Brief Report| Volume 21, ISSUE 8, P1148-1152.e3, August 2020

Assisted Living Communities During Hurricane Irma: The Decision to Evacuate or Shelter in Place and Resident Acuity



      To investigate the factors associated with whether assisted living communities (ALCs) in Florida evacuated or sheltered in place for Hurricane Irma in 2017, focusing on license type as a proxy for acuity of care.


      Cross-sectional study using data collected by the state through its emergency reporting system and a post-hurricane survey.

      Setting and Participants

      Analyses included all 3112 ALCs in the emergency reporting system. A subset of 1880 that completed the survey provided supplementary data.


      χ2 tests were used to examine differences between ALC characteristics (license type, size, payment, profit status, rural location, geographical region, and being under an evacuation order) and whether they evacuated. Logistic regression was used to test associations between characteristics and evacuation status.


      Of 3112 ALCs, 560 evacuated and 2552 sheltered in place. Bivariate analysis found significant associations between evacuation status and evacuation order, license type (mental health care), payment, and region. In the adjusted analysis, medium and larger ALCs were 43% (P < .001) and 53% (P < .001) less likely to evacuate than ALCs with fewer than 25 beds. Compared with ALCs in the Southeast, nearly every region was more likely to evacuate, with the highest likelihood in the Central West (odds ratio 1.76, 95% confidence interval 1.35‒2.30). ALCs under an evacuation order were 8 times more likely to evacuate (P < .001). We found no relationship between evacuation status and having a license to provide higher care.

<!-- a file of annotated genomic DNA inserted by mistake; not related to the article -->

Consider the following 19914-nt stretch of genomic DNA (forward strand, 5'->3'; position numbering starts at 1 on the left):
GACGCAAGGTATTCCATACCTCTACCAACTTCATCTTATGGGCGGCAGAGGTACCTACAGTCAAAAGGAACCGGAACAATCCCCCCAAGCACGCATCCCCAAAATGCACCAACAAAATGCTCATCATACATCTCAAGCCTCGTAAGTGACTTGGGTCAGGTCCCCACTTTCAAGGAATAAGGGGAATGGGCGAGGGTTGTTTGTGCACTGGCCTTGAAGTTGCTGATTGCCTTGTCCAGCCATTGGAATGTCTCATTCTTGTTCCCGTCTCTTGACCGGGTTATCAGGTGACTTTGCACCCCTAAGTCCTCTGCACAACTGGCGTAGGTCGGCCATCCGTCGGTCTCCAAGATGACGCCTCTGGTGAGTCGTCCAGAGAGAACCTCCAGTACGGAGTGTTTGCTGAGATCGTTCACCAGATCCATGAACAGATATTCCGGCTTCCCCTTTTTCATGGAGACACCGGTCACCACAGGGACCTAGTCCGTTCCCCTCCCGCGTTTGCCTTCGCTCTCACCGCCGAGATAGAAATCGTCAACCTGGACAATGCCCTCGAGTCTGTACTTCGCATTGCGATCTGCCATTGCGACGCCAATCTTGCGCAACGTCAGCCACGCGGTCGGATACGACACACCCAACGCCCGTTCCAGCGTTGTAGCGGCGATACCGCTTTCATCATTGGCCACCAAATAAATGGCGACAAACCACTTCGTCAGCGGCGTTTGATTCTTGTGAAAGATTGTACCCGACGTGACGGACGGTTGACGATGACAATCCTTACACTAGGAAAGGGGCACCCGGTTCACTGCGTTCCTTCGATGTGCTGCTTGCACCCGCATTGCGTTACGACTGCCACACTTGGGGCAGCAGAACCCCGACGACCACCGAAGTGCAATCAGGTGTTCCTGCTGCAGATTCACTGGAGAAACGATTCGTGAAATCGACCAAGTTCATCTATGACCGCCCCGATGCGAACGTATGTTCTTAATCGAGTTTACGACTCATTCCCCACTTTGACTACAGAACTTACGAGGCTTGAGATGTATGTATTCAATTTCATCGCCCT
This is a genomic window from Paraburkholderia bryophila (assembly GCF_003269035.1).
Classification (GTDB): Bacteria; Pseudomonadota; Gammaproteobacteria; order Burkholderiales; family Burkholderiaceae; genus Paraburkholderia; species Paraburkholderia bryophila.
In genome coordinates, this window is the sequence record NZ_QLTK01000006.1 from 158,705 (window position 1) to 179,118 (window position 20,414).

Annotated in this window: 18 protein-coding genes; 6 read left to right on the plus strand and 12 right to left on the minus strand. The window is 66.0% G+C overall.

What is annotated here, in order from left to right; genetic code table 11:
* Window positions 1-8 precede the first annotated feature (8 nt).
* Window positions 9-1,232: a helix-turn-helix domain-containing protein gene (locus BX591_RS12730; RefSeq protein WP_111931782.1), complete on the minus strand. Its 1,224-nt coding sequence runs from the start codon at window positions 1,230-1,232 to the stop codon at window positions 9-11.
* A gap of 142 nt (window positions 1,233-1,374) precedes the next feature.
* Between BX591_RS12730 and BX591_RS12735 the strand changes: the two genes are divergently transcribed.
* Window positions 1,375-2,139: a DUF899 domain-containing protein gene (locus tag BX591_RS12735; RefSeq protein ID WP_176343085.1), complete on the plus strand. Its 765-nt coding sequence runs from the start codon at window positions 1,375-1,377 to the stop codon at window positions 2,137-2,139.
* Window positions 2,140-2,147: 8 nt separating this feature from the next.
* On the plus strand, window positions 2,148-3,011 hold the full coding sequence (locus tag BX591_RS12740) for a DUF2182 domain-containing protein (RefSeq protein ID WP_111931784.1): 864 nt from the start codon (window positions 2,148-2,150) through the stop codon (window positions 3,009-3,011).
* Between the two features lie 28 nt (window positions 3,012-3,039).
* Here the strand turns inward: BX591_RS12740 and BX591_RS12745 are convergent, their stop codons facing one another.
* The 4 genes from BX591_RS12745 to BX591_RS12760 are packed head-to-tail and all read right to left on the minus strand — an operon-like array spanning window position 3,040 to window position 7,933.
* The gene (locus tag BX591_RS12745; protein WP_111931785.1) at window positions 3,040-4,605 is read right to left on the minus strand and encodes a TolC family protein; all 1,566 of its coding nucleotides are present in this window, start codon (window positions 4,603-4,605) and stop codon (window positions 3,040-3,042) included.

Conclusions and Implications

      Prior research highlighting harm associated with evacuation has led to recommendations that long-term care facilities carefully consider resident impairment in evacuation decision-making. Evidence that small ALCs are more likely to evacuate and that having a higher-care license is not associated with evacuation likelihood shows research is needed to understand how ALCs weigh resident risks in decisions to evacuate or shelter in place.


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